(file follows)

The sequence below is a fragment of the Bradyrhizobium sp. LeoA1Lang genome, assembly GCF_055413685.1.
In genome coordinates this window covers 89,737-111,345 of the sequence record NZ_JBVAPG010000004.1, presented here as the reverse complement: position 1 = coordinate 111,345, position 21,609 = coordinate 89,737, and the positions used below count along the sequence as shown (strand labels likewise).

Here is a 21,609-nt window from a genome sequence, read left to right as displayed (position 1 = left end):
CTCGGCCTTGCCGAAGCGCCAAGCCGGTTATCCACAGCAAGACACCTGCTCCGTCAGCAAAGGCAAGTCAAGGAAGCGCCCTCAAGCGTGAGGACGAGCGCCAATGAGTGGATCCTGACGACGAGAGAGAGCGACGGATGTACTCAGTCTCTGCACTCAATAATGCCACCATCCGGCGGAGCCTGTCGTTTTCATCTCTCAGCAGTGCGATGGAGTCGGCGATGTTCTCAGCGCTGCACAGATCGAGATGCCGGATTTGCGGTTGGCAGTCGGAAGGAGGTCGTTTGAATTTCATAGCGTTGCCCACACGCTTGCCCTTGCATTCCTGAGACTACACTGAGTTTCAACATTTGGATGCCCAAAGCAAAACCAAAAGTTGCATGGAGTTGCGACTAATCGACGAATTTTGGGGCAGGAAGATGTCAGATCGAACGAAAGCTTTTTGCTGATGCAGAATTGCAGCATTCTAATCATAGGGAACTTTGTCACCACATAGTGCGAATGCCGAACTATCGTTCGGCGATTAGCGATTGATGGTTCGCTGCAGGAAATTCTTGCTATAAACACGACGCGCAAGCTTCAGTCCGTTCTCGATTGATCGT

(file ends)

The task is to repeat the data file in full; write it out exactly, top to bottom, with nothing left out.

The sequence below is a fragment of the Bradyrhizobium sp. LeoA1Lang genome, assembly GCF_055413685.1.
In genome coordinates this window covers 89,737-111,345 of the sequence record NZ_JBVAPG010000004.1, presented here as the reverse complement: position 1 = coordinate 111,345, position 21,609 = coordinate 89,737, and the positions used below count along the sequence as shown (strand labels likewise).

Here is a 21,609-nt window from a genome sequence, read left to right as displayed (position 1 = left end):
CTCGGCCTTGCCGAAGCGCCAAGCCGGTTATCCACAGCAAGACACCTGCTCCGTCAGCAAAGGCAAGTCAAGGAAGCGCCCTCAAGCGTGAGGACGAGCGCCAATGAGTGGATCCTGACGACGAGAGAGAGCGACGGATGTACTCAGTCTCTGCACTCAATAATGCCACCATCCGGCGGAGCCTGTCGTTTTCATCTCTCAGCAGTGCGATGGAGTCGGCGATGTTCTCAGCGCTGCACAGATCGAGATGCCGGATTTGCGGTTGGCAGTCGGAAGGAGGTCGTTTGAATTTCATAGCGTTGCCCACACGCTTGCCCTTGCATTCCTGAGACTACACTGAGTTTCAACATTTGGATGCCCAAAGCAAAACCAAAAGTTGCATGGAGTTGCGACTAATCGACGAATTTTGGGGCAGGAAGATGTCAGATCGAACGAAAGCTTTTTGCTGATGCAGAATTGCAGCATTCTAATCATAGGGAACTTTGTCACCACATAGTGCGAATGCCGAACTATCGTTCGGCGATTAGCGATTGATGGTTCGCTGCAGGAAATTCTTGCTATAAACACGACGCGCAAGCTTCAGTCCGTTCTCGATTGATCGT